Al Jazeera Interview: Nassau County Opioid Lawsuit

Al Jazeera reporter Kristen Saloomey recently met and spoke with Napoli Shkolnik PLLC attorney Salvatore Badala regarding the Nassau County, NY opioid epidemic and litigation. Mr. Badala is one of the lead attorneys in the suit in which Nassau County is suing nineteen pharmaceutical companies and five doctors.

Suburban Long Island, outside the hustle & bustle of New York City, is referred to “white picket fence America” in the segment. Not a place where a painkiller addiction problem would be immediately obvious. In fact, it remains largely hidden in picturesque neighborhoods like this despite the scary statistics. One person a day, on average, dies from an opioid overdose. Countless numbers are addicted and the impact is widespread and growing, with the cost increasingly being born by the taxpayer.

Mr. Badala told Al Jazeera that the drug makers are guilty of misrepresenting how safe their drugs are. In essence, they told doctors that it is okay to prescribe their drug for simple back pain, leaving out the crucial details of how addictive it is. The pharmaceutical companies have been cashing in on this model, earning billions and billions of dollars.

In the suit, Mr. Badala and the County are looking to recoup the cost of opioid healthcare and treatment, overtime and special training for law enforcement/first responders and lost productivity. A conservative estimate of these costs is in the millions.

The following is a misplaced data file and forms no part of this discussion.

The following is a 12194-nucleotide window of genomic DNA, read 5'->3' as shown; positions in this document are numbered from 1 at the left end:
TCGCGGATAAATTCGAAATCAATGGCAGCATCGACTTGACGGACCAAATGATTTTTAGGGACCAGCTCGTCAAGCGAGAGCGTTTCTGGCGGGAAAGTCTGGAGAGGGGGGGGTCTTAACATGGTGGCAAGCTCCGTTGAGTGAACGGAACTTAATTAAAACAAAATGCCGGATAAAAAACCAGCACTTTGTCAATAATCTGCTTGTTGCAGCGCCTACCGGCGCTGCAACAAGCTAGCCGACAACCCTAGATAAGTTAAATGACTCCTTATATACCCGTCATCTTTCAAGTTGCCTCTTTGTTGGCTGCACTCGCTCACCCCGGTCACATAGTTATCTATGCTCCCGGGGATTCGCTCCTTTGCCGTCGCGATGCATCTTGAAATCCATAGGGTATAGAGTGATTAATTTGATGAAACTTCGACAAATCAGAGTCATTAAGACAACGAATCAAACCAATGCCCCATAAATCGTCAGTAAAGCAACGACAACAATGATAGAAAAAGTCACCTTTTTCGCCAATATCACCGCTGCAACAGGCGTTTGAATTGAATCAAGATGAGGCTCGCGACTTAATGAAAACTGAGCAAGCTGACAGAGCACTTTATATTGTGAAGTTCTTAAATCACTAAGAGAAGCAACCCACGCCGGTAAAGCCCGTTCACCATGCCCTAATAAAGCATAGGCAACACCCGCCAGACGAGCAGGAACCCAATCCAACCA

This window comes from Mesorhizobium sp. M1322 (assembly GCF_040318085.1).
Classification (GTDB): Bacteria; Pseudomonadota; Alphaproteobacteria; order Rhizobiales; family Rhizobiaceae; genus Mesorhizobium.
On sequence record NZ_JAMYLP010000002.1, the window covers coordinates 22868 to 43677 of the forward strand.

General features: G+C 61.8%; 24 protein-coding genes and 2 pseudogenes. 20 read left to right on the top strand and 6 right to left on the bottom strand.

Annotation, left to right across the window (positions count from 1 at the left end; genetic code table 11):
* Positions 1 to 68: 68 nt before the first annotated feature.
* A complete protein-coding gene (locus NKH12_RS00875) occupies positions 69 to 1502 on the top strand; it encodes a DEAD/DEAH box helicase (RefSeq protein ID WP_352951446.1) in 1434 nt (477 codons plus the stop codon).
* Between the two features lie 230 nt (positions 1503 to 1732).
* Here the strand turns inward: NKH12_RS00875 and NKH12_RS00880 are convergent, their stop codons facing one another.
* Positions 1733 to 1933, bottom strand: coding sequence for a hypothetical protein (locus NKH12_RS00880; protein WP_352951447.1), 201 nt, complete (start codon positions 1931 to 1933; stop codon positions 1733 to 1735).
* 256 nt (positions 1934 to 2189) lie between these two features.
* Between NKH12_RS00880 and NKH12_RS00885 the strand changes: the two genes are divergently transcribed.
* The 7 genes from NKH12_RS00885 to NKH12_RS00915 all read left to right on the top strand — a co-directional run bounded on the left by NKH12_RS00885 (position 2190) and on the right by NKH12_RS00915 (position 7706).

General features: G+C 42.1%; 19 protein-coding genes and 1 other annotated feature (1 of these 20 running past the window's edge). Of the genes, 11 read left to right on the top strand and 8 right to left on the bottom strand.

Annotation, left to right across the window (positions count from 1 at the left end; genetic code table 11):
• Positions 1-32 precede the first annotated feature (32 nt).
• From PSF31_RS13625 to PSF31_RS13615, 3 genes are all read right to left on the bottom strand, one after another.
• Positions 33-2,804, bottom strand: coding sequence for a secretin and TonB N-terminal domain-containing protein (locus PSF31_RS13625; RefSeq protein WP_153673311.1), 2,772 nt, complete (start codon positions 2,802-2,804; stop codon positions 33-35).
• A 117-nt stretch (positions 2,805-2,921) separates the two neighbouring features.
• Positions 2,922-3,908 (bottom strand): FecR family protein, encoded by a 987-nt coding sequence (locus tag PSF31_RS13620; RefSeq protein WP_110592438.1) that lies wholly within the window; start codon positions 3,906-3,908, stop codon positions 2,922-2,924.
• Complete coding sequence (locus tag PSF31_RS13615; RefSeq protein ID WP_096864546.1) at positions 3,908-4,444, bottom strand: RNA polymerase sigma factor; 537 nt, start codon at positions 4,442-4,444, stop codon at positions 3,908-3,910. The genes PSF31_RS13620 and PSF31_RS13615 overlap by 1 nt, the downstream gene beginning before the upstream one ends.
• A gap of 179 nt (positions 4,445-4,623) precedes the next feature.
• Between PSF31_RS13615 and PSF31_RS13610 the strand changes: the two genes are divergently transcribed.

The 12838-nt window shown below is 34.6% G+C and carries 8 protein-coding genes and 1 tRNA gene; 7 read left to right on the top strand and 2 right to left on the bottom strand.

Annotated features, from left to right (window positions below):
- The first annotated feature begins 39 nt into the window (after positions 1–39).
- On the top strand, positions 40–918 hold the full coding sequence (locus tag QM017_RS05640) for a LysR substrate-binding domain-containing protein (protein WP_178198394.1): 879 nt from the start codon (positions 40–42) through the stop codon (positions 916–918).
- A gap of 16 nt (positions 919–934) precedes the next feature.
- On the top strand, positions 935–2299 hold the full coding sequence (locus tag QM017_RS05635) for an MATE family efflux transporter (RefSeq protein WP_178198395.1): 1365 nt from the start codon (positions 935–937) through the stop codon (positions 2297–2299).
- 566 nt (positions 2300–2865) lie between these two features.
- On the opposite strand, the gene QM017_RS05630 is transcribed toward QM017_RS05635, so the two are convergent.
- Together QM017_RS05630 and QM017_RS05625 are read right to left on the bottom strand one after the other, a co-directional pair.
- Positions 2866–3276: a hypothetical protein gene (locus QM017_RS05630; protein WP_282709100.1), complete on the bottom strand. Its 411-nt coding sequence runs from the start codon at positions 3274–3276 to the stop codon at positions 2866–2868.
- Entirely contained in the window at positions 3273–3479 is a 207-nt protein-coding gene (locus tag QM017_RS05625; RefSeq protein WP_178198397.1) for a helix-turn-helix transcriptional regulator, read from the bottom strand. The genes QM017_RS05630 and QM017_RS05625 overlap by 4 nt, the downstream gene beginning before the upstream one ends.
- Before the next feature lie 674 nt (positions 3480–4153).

It would seem only fair that the companies who have profited so much should help clean up the mess they themselves helped to create. None of the drug makers wanted to appear on camera for this piece even though some have released blanket statements denying the allegations outlined in the suit.

Napoli Shkolnik has set up an Office of Governmental Affairs in an effort to further assist cities, towns, and other municipalities in this effort to recoup funds spent fighting this epidemic.

Many point out that addiction tears families apart and that communities are not equipped to handle the chaos that results from the aggressive marketing of the medications. There simply are not enough government resources and treatment facilities for the crisis.

As one former opioid addict put it, these are “nightmare” drugs. He was originally prescribed painkiller medications to cope with a foot injury. He says he was never told about the serious and long lasting side effects. He was in and out of rehab for 8 years and kept pictures of his recovery process. He says he keeps them of a reminder, to show him the progress he has made and who he wants to continue to be. He believes with the mounting human and financial costs of this epidemic, the lawsuit is the best shot at bringing awareness to the problem and justice to those affected.